As a former Macintosh developer, I've always been disappointed with the user-interface of web pages. The state of the art of UI design moved backwards with the advent of the browser -- we traded connectivity for ease-of-use. With the advent of pages written in Flash, some better user-interfaces were created, but at the important cost of things like being able to copy text, have semantic and meta-data information imbedded in web pages, searchability, etc.
So I keep an eye out for innovative ideas that preserve the essence of what is so powerful about web pages, yet also offer a good ideas. My posts on Map Mashup and TiddlyWiki offer some interesting web UI exemplars.
To this list of exemplars I now add Google Suggest by Google programmer Kevin Gibbs, who wrote this as part of Google employee's ability to work 20% of the time on their own projects. Google Suggest replaces the browser's default auto-complete with one specific to Google searching. As you type each letter of your search request, you are shown the most popular requests for that term, and how many search hits are available for that search term. You really have to try out to understand how amazing and intuitive it is.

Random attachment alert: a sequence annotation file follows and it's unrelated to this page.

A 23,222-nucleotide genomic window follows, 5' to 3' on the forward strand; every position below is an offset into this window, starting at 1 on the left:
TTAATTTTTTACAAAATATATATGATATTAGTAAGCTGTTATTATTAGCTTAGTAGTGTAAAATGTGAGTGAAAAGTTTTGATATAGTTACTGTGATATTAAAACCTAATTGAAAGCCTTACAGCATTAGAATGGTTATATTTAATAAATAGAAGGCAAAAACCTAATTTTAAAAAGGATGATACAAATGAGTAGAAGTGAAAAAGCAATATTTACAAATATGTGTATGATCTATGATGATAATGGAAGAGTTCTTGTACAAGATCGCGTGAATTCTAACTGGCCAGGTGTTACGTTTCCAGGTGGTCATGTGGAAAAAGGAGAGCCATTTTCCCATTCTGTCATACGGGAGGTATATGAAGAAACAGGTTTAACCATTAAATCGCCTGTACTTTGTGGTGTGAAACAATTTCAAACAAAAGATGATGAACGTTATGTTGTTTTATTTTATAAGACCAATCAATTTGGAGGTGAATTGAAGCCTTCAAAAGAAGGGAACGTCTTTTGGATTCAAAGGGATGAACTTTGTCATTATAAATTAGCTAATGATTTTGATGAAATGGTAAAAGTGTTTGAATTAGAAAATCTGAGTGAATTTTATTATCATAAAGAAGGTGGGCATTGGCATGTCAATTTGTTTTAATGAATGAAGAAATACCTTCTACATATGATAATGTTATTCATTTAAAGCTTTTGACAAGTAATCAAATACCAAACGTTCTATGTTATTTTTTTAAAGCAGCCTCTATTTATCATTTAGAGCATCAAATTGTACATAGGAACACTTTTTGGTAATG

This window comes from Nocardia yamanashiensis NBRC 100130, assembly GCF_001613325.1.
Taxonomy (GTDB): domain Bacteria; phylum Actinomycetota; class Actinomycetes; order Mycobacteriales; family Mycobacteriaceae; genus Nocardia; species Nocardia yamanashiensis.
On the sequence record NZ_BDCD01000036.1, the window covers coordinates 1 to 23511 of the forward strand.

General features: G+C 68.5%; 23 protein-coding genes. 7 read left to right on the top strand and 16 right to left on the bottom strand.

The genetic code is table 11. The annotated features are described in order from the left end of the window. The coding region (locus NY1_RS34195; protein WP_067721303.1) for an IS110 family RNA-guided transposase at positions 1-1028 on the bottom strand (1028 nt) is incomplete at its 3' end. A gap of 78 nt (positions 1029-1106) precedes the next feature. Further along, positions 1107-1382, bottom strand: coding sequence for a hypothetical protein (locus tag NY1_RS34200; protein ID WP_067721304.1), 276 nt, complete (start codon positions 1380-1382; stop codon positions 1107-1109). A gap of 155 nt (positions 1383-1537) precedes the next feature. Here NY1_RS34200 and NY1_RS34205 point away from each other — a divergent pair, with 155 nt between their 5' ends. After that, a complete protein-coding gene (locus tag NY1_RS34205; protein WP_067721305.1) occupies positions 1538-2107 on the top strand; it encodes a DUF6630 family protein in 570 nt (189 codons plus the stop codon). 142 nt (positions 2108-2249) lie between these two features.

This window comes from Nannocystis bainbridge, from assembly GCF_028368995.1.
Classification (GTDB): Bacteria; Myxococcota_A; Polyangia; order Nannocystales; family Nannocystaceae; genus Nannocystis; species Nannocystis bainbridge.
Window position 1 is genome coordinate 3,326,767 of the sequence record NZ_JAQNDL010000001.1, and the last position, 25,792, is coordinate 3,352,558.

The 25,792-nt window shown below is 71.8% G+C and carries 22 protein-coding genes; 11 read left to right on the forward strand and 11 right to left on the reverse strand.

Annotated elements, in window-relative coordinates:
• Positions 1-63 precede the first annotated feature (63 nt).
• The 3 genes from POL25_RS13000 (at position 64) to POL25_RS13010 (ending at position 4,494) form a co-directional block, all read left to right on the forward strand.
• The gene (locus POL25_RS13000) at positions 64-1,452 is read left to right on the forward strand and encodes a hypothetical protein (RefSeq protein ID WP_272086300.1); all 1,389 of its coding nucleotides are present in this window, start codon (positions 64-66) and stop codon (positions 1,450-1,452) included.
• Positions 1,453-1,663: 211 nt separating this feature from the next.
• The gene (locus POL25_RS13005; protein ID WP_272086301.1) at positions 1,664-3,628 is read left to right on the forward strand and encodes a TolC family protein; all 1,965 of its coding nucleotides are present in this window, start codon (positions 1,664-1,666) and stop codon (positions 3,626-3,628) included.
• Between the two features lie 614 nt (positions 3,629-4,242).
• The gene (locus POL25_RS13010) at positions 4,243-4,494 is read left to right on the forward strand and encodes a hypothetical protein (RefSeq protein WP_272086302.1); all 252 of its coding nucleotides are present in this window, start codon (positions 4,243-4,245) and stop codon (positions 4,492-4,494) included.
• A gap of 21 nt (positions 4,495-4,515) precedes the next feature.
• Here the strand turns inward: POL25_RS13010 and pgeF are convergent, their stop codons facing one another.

This specific technique is probably not useful for all web sites -- the amount of load that even a small number of users can place on a database using this technique requires a large server infrastructure, as basically every time you type a letter a database is being hit. Google can do this as they understand server farms and how to scale large loads. However, as inspiration for other ideas, I think it is marvelous.
For instance, I didn't know you could take control over your browsers auto-complete functionality by setting autocomplete="off" in your input field. Given this and the other techniques for display and cursor control, you could create dynamic auto-complete functionality on your own web pages, but skip the bandwidth intensive XMLHttpRequest by either caching the data in your web page, or in a user's cookie, or both. An example of this is BitFlux blog's LiveSearch functionality (which is also documented here).
The technique for retrieving the data using XMLHttpRequest is also marvelous. This functionality has been around for a while but this is one of the cleanest examples of how to do it on the client side.
I've got some other ideas on how to apply some of these techniques to Wiki pages -- hopefully in the next few months I'll have some proof-of-concept examples for you to play around with.